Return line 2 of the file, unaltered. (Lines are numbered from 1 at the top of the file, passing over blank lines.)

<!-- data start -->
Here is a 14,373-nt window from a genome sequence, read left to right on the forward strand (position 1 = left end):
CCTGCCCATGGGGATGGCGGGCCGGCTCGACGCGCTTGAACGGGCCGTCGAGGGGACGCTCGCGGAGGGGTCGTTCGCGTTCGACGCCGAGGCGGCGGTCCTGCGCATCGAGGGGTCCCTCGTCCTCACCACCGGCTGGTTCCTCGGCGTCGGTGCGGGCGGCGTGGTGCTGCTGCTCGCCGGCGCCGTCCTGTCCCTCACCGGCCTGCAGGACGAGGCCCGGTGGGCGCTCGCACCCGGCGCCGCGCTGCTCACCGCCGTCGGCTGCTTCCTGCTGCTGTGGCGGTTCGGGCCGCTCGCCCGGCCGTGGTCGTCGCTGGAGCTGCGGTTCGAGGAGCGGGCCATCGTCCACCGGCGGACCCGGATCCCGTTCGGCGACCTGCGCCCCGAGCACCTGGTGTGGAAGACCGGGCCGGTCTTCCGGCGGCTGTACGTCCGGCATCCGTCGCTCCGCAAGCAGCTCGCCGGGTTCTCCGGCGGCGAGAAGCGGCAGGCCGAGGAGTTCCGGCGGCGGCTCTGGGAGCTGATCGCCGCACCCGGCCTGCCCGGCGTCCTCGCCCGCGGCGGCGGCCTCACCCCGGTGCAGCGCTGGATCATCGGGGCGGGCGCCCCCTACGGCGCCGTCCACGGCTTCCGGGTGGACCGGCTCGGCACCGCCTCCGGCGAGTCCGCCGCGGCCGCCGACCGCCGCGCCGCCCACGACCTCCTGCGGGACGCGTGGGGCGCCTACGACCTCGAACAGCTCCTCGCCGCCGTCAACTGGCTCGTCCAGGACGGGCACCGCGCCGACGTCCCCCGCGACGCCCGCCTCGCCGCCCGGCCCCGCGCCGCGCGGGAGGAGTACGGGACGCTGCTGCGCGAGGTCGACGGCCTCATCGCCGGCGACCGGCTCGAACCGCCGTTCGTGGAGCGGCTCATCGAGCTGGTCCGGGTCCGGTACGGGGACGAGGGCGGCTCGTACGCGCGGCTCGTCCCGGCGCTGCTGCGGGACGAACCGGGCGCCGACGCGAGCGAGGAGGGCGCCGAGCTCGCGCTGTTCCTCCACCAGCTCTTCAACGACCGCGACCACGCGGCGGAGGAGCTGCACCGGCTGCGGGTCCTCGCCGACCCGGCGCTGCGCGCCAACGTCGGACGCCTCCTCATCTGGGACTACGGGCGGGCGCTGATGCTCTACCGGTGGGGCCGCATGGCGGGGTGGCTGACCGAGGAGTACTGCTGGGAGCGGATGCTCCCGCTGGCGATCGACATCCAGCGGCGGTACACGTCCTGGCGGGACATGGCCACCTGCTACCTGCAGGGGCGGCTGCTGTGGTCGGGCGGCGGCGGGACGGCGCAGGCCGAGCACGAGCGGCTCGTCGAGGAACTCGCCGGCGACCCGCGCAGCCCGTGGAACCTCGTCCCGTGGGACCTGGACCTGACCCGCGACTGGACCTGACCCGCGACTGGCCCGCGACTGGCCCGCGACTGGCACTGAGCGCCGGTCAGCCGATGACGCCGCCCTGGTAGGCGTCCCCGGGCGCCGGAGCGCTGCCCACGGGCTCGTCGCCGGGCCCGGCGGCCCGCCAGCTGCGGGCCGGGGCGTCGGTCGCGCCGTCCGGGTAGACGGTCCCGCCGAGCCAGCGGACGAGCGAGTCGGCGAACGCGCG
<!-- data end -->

CCTGCCCATGGGGATGGCGGGCCGGCTCGACGCGCTTGAACGGGCCGTCGAGGGGACGCTCGCGGAGGGGTCGTTCGCGTTCGACGCCGAGGCGGCGGTCCTGCGCATCGAGGGGTCCCTCGTCCTCACCACCGGCTGGTTCCTCGGCGTCGGTGCGGGCGGCGTGGTGCTGCTGCTCGCCGGCGCCGTCCTGTCCCTCACCGGCCTGCAGGACGAGGCCCGGTGGGCGCTCGCACCCGGCGCCGCGCTGCTCACCGCCGTCGGCTGCTTCCTGCTGCTGTGGCGGTTCGGGCCGCTCGCCCGGCCGTGGTCGTCGCTGGAGCTGCGGTTCGAGGAGCGGGCCATCGTCCACCGGCGGACCCGGATCCCGTTCGGCGACCTGCGCCCCGAGCACCTGGTGTGGAAGACCGGGCCGGTCTTCCGGCGGCTGTACGTCCGGCATCCGTCGCTCCGCAAGCAGCTCGCCGGGTTCTCCGGCGGCGAGAAGCGGCAGGCCGAGGAGTTCCGGCGGCGGCTCTGGGAGCTGATCGCCGCACCCGGCCTGCCCGGCGTCCTCGCCCGCGGCGGCGGCCTCACCCCGGTGCAGCGCTGGATCATCGGGGCGGGCGCCCCCTACGGCGCCGTCCACGGCTTCCGGGTGGACCGGCTCGGCACCGCCTCCGGCGAGTCCGCCGCGGCCGCCGACCGCCGCGCCGCCCACGACCTCCTGCGGGACGCGTGGGGCGCCTACGACCTCGAACAGCTCCTCGCCGCCGTCAACTGGCTCGTCCAGGACGGGCACCGCGCCGACGTCCCCCGCGACGCCCGCCTCGCCGCCCGGCCCCGCGCCGCGCGGGAGGAGTACGGGACGCTGCTGCGCGAGGTCGACGGCCTCATCGCCGGCGACCGGCTCGAACCGCCGTTCGTGGAGCGGCTCATCGAGCTGGTCCGGGTCCGGTACGGGGACGAGGGCGGCTCGTACGCGCGGCTCGTCCCGGCGCTGCTGCGGGACGAACCGGGCGCCGACGCGAGCGAGGAGGGCGCCGAGCTCGCGCTGTTCCTCCACCAGCTCTTCAACGACCGCGACCACGCGGCGGAGGAGCTGCACCGGCTGCGGGTCCTCGCCGACCCGGCGCTGCGCGCCAACGTCGGACGCCTCCTCATCTGGGACTACGGGCGGGCGCTGATGCTCTACCGGTGGGGCCGCATGGCGGGGTGGCTGACCGAGGAGTACTGCTGGGAGCGGATGCTCCCGCTGGCGATCGACATCCAGCGGCGGTACACGTCCTGGCGGGACATGGCCACCTGCTACCTGCAGGGGCGGCTGCTGTGGTCGGGCGGCGGCGGGACGGCGCAGGCCGAGCACGAGCGGCTCGTCGAGGAACTCGCCGGCGACCCGCGCAGCCCGTGGAACCTCGTCCCGTGGGACCTGGACCTGACCCGCGACTGGACCTGACCCGCGACTGGCCCGCGACTGGCCCGCGACTGGCACTGAGCGCCGGTCAGCCGATGACGCCGCCCTGGTAGGCGTCCCCGGGCGCCGGAGCGCTGCCCACGGGCTCGTCGCCGGGCCCGGCGGCCCGCCAGCTGCGGGCCGGGGCGTCGGTCGCGCCGTCCGGGTAGACGGTCCCGCCGAGCCAGCGGACGAGCGAGTCGGCGAACGCGCG